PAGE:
Wheelchair Lifts for Vehicles

  Here is something different for you all. In my job as a Community Care Aid, I have from time to time, seen various physically disabled individuals make use of a wheelchair lift system that has been custom installed in their vehicles. In most cases, the people that I have seen using a lift have been van owners which makes sense considering the space needed within the vehicle to properly accommodate the lift. If you are going to use a mechanical lift for a vehicle, then you need a good amount of space in the vehicle for the lift to bring you up and in to. As well, it is likely that anyone needing the use of a lift to access the interior of their vehicle with the intention of then manually transferring them self over to the drivers seat area would be capable enough of getting into a car without any need for a lift so close to the ground. So, having established some of the obvious parameters of when and where the lift might be needed, let's take a further look at some of the nuts and bolts of the wheelchair lift systems that are out there. Is there more than one system? Until I started working in healthcare I didn't know the answer to that question but I since learned a thing or two.

  There are several different types of wheelchair lifts for vehicles that you can use. Which one you should buy depends on what type of vehicle you are trying to equip with the wheelchair lift. Also, you need to take into account whether or not the person in the wheelchair will be driving the vehicle or will just be a passenger.

  As I kind of hinted at before, the minivan is the most easily reconfigured type of vehicle to install a wheelchair lift in since it gives you several options for how you would like to do this. It also is smaller and therefore easier to handle than a full-sized van. I have listed below the various configurations that can be installed in a minivan.

Rear Entry

  With rear entry, the wheelchair lift is installed at the back of the minivan. This allows for straight line access to the inside of the van without any turning required. which is beneficial for larger type wheelchairs. It also allows for loading in small spaces, like garages that do not have ample space to be loaded in a side door. This configuration also helps to eliminate the problem of people parking too close to a van in a handicapped parking area which effectively blocks the entry to that of a side entry vehicle. This entry option however does not allow for much maneuverability of the wheelchair once you are inside the van. It also re-configures most of the inside of the van including the back storage compartment and the rear seats leaving little space for other passengers and/or storage.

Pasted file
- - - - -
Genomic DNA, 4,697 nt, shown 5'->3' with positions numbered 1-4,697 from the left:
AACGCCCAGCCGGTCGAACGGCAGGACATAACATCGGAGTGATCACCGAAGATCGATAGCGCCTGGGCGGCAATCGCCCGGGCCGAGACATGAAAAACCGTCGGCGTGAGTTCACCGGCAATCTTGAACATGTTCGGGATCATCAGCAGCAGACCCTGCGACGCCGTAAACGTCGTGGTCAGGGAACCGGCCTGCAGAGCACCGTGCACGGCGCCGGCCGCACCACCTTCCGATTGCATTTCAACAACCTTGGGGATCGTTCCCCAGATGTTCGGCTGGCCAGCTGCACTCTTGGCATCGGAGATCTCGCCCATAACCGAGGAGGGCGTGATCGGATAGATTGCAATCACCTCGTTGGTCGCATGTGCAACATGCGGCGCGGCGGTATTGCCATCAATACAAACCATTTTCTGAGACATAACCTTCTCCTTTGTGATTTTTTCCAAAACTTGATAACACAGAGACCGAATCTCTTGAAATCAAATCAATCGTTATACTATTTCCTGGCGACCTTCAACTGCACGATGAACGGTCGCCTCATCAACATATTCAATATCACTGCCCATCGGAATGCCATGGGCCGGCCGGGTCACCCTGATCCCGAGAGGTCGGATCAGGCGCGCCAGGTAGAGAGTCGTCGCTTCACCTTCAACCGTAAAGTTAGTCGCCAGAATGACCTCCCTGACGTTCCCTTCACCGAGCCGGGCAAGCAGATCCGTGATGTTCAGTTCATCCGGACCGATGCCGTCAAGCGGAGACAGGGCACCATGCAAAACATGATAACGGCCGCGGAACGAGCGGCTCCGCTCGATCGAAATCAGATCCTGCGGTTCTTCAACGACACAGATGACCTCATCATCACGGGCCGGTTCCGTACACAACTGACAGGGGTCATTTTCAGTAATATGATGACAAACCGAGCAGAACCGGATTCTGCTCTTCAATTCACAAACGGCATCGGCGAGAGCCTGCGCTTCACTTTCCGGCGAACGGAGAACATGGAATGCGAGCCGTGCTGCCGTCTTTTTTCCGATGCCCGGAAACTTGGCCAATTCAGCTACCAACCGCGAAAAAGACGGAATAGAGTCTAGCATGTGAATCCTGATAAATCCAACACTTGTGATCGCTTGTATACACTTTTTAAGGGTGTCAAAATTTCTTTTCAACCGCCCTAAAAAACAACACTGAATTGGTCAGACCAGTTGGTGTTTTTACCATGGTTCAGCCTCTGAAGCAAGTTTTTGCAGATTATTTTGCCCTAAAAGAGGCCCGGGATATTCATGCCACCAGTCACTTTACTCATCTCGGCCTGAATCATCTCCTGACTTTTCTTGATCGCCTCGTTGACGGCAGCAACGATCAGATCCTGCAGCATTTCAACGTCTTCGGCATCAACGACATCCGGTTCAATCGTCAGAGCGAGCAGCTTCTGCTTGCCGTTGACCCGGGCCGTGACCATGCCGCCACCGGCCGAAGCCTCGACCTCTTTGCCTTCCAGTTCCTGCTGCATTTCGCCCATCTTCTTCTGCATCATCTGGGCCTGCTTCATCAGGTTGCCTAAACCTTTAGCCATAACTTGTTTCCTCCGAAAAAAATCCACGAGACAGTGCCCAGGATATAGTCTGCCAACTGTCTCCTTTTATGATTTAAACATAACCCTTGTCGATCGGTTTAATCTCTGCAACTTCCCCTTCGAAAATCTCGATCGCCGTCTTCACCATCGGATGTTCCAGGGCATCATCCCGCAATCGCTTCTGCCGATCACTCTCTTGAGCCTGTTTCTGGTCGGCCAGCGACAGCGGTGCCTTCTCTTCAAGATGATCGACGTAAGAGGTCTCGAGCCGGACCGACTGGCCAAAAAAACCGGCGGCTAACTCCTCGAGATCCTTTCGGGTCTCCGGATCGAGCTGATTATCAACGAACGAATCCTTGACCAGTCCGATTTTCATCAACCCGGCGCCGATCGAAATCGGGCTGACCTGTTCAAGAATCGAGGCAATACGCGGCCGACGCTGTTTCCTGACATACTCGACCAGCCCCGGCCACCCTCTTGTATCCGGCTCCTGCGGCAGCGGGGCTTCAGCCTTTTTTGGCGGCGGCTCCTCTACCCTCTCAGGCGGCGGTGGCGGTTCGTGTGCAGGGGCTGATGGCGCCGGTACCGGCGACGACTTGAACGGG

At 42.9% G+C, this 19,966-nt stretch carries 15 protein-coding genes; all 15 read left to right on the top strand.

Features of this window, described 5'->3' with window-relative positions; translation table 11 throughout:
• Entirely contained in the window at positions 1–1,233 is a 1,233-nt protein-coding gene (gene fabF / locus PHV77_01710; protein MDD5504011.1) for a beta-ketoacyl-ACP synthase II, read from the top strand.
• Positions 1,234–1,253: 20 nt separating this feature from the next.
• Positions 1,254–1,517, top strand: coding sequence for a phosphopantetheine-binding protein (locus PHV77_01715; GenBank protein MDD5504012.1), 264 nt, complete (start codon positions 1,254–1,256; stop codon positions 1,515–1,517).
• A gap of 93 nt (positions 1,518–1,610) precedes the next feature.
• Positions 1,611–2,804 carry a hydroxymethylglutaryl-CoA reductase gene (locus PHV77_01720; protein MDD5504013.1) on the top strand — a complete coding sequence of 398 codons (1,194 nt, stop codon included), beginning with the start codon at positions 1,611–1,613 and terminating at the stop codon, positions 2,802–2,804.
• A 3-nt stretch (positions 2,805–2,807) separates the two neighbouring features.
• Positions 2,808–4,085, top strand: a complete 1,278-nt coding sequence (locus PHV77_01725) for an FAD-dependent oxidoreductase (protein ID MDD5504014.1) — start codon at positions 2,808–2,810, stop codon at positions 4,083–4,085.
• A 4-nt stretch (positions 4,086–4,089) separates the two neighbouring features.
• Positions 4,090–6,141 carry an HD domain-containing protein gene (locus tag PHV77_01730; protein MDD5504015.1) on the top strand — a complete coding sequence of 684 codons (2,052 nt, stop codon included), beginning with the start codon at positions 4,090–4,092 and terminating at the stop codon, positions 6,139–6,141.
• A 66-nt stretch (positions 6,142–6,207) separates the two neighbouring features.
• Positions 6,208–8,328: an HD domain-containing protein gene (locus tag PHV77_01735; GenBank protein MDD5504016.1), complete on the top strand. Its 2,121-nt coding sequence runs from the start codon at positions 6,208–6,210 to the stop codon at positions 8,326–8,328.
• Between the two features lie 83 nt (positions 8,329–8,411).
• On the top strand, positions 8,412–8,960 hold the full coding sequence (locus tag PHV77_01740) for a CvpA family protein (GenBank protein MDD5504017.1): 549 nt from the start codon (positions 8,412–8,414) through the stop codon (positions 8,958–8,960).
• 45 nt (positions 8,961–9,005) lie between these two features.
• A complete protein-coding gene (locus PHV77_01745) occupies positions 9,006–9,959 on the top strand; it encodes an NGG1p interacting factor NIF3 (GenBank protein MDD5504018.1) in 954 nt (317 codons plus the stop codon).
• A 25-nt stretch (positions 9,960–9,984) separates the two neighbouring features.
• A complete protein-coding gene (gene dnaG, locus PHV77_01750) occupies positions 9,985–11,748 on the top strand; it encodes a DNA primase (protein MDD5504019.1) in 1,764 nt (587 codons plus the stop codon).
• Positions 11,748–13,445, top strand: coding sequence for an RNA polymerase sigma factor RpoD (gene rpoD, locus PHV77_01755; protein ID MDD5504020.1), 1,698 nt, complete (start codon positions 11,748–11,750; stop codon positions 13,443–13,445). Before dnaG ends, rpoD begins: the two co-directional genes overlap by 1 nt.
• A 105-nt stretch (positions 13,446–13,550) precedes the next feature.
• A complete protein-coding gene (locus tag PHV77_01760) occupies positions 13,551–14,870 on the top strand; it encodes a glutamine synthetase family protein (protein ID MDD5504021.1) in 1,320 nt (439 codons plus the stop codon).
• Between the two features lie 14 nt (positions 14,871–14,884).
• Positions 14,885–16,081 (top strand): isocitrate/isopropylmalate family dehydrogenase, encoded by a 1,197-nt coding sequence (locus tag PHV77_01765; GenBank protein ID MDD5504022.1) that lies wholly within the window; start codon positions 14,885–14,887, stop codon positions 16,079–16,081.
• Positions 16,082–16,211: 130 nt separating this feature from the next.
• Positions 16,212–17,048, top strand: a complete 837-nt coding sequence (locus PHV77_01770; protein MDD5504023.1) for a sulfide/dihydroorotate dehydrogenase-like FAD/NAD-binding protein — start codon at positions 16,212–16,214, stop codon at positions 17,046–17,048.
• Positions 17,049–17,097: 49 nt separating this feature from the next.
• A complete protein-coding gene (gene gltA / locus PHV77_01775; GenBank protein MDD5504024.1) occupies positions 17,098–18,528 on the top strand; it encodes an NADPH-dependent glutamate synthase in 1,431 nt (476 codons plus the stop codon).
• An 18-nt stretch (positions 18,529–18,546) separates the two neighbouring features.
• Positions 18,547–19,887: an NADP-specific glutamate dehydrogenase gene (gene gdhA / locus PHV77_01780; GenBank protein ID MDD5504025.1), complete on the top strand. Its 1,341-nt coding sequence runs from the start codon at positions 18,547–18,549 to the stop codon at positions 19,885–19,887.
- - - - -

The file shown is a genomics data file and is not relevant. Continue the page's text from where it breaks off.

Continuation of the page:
Side Door Entry - Fold Out Ramp

  This option allows for much more maneuverability inside the van and can be configured with two different ramp options. The first option comes with a folding ramp which folds in half and is stored once the van side door is closed. It is easily stored next to the sliding door and does not block any of the windows. This is especially useful for those people that will be traveling in a wheelchair alone. If the ramp ever malfunctions, it allows easy manual deployment to enter or exit the van if needed, especially in an emergency.

Side Door Entry - In Floor Ramp

  This side door entry option comes with a ramp that is stored below the floor of the van and slides automatically in and out of the built in floor pocket. This option is not recommended for those in a wheelchair who will be traveling alone since if it ever were to malfunction or there was an emergency, the backup system is not as easy to deploy as the fold out ramp.

  Once a configuration is selected for how you want to enter/exit the minivan, the entire vehicle is lowered 10 - 12 inches to provide enough headroom for the person in the wheelchair. Other interior modifications are also made along with the installation of the proper wheelchair lift. When the lift has been installed, you can also make any other modifications that you might need depending on whether or not the person in the wheelchair will be driving the vehicle. If they are, the seats will need to be removed from the front of the vehicle so the wheelchair can be safely maneuvered into and out of the driver’s position.

  Special ground effects can be added to the vehicle so that no one will know the minivan also includes a wheelchair ramp. Also note that these changes will not have any effect on being able to store the car in an average sized garage. Huh, with a few years of work experience and a little reading, it is amazing what you can learn along the way.

  Thanks for visiting!


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